Leaving Hospital: The experience of patients being discharged from St George’s Hospital

Following the Wandsworth Link visit to St George’s in 2010, Healthwatch Wandsworth returned to St George’s 3 years later to see what has changed with hospital discharge. Our report is based on what people told us.

What we did

Part of the local Healthwatch programme is to carry out Enter and View Visits to health and social care services. The aim of these visits is to find out how services are being run and make recommendations where there are areas for improvement.

In 2010 Wandsworth Link visited St George’s to see how patients were experiencing being discharged from hospital. At the time some of the recommendations had not been accepted, and in the past year we became aware of various further concerns about the discharge process.

In April 2013 the Healthwatch Enter and View team undertook a follow up study to find out whether:

  • Discharge is being planned effectively and sufficiently in advance.
  • Carers and families are being adequately involved in discharge planning.
  • Discharge Coordinators are sufficiently knowledgeable about social care assessment and the availability of community services.
  • There is a clear procedure to ensure Discharge Coordinators identify and follow up within a few days of discharge those patients for whom such follow up is appropriate.
  • Arrangements are in place to monitor and review the discharge process.

In order to do this we:

  • Arranged visits to four wards to speak to staff and patients.
  • Followed up the inpatients interviews by telephoning or visiting the patients after discharge.
  • Analysed official data on delayed discharges and emergency re-admissions, and obtained analysis of patient concerns and complaints about discharges reported to St George’s.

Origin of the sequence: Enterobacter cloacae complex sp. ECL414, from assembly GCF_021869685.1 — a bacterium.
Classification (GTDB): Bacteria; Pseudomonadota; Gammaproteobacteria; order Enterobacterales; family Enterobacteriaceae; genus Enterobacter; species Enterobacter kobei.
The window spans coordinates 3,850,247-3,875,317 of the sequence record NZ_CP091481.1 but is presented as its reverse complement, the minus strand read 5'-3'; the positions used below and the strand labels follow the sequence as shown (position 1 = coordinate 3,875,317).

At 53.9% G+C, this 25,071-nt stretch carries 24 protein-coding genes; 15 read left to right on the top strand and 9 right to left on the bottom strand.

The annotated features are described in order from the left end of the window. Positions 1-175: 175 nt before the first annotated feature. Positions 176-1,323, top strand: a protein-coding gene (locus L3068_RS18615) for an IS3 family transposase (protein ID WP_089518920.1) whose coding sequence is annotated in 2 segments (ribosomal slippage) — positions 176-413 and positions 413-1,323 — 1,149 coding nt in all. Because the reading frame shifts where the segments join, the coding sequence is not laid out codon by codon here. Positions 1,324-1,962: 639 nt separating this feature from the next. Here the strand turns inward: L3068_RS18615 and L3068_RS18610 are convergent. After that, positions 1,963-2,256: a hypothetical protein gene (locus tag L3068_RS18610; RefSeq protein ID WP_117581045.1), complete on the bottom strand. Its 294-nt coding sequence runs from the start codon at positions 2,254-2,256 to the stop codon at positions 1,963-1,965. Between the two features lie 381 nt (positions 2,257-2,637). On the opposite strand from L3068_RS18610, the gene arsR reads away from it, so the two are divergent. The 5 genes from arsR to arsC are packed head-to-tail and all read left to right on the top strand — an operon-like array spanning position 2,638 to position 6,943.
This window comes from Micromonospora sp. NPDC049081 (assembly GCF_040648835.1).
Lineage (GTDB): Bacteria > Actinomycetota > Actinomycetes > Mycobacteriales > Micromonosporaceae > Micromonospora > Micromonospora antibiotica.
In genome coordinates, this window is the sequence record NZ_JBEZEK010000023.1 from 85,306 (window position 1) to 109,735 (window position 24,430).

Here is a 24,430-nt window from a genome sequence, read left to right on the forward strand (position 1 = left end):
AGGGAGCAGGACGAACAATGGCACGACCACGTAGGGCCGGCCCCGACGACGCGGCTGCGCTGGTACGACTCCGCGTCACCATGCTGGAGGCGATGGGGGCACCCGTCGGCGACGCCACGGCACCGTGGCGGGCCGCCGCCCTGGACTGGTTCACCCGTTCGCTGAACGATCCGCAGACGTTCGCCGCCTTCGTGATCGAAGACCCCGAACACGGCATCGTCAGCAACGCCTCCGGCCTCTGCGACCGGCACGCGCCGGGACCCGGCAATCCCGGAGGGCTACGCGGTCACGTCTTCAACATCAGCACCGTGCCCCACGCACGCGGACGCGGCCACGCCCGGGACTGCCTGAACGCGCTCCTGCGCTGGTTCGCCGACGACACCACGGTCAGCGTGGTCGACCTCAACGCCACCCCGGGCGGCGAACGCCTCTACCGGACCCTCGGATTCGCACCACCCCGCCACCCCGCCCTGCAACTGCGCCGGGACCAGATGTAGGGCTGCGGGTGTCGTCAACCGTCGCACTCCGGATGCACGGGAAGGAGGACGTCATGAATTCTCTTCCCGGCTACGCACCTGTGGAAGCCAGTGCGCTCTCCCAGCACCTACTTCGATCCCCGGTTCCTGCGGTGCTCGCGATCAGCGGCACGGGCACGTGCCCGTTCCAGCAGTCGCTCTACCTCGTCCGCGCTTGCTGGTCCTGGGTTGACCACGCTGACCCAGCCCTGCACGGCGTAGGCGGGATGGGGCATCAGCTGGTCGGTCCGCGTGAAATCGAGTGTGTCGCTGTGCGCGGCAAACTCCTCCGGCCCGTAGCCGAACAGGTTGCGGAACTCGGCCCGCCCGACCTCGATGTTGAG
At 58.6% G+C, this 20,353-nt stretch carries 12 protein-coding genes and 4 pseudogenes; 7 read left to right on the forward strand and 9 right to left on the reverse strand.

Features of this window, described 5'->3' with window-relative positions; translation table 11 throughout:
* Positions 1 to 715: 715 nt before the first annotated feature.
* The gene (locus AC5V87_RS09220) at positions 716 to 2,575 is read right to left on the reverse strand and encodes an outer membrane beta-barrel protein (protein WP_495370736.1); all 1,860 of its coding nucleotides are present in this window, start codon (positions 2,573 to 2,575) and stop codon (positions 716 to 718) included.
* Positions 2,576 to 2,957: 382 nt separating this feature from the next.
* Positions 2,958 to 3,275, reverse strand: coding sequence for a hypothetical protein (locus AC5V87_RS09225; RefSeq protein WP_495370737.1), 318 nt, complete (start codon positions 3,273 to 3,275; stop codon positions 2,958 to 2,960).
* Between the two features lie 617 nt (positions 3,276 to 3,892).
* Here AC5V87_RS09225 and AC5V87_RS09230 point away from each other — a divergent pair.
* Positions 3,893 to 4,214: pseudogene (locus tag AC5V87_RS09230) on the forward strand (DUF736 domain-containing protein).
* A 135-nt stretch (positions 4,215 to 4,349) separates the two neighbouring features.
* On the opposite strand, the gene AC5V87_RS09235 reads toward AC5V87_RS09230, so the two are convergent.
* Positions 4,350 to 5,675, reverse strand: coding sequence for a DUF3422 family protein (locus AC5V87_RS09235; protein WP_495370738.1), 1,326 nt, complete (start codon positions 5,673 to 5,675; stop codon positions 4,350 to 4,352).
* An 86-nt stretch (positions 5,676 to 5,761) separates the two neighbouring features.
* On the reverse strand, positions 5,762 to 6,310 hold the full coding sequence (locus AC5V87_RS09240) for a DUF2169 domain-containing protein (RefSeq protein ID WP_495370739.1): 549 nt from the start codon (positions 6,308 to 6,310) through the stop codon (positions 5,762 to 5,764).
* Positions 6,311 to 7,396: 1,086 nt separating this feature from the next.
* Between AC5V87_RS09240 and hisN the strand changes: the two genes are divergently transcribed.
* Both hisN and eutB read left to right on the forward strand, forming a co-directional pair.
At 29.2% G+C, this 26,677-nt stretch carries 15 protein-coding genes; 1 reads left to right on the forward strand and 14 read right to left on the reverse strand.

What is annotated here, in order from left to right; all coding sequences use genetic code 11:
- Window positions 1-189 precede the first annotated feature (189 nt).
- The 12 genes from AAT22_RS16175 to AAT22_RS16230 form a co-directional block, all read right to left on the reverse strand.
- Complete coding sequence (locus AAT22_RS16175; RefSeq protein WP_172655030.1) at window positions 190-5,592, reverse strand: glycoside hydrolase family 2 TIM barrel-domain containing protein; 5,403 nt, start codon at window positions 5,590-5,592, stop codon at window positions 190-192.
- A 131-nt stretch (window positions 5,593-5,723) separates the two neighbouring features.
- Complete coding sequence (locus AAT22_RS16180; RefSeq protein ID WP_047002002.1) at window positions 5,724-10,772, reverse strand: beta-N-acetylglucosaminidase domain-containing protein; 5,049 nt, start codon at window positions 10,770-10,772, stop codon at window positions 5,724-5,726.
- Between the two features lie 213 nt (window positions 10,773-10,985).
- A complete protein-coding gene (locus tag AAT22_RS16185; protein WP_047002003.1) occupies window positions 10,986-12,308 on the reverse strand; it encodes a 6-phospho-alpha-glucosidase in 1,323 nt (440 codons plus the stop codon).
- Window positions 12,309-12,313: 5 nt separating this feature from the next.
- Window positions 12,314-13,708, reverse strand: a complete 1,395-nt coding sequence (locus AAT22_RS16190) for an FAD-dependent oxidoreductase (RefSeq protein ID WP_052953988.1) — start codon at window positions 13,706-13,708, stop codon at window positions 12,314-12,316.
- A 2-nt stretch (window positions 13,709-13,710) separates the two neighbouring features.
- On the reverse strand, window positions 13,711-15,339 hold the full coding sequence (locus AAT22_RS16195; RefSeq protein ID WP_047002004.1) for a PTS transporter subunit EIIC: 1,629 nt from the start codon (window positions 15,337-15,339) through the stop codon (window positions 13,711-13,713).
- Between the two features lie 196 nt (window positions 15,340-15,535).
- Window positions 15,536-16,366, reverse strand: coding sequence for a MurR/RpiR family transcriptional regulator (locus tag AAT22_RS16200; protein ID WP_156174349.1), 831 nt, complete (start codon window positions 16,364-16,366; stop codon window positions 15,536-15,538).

• Approached local voluntary organisations to ask for evidence of good and bad patient experiences of leaving hospital.

Key Findings

There was some indication of efforts to improve discharge procedures, including a greater focus on monitoring discharge performance and better written information available for patients.

However, there remains a few problems yet to be resolved including:

  • Most patients and families being confused about the role of the Discharge Coordinator.
  • Transport delays.
  •  Lack of training amongst Discharge Coordinators.
  • Patients being unaware of who they can contact post discharge if things go wrong and how to manage recovery from their illness.

Our recommendations

  • Endorse the importance of the Discharge Coordinator role and review how their time is prioritised, in particular to allow sufficient time for completing papers, researching base line pre-admission abilities and starting early discharge planning for all patients.
  • Provide more training for Discharge Coordinators to include shadowing of more experienced staff and regular visits to community services to improve communication and knowledge.
  • Acknowledge that many patients, particularly in the older persons’ wards, are unable to plan and anticipate their future needs without help.
  • Planning requires time and skill to consult all parties, the patient, family/carers in order to make decisions in the patient’s best interest.
  • Follow up more patients both to check their health and social care post discharge and as a form of audit of the discharge process.
  • Work to develop channels of communication with outside agencies to improve the feedback of information to make the discharge process smoother and check what has worked well.

What happens next

Read St Georges Hospital response to our report.


Enter and view report on discharge from St George's Hospital
St Georges Hospital response to our report

If you need this report in a different format please e-mail

enquiries@healthwatchwandsworth.co.uk or call 020 8516 7767

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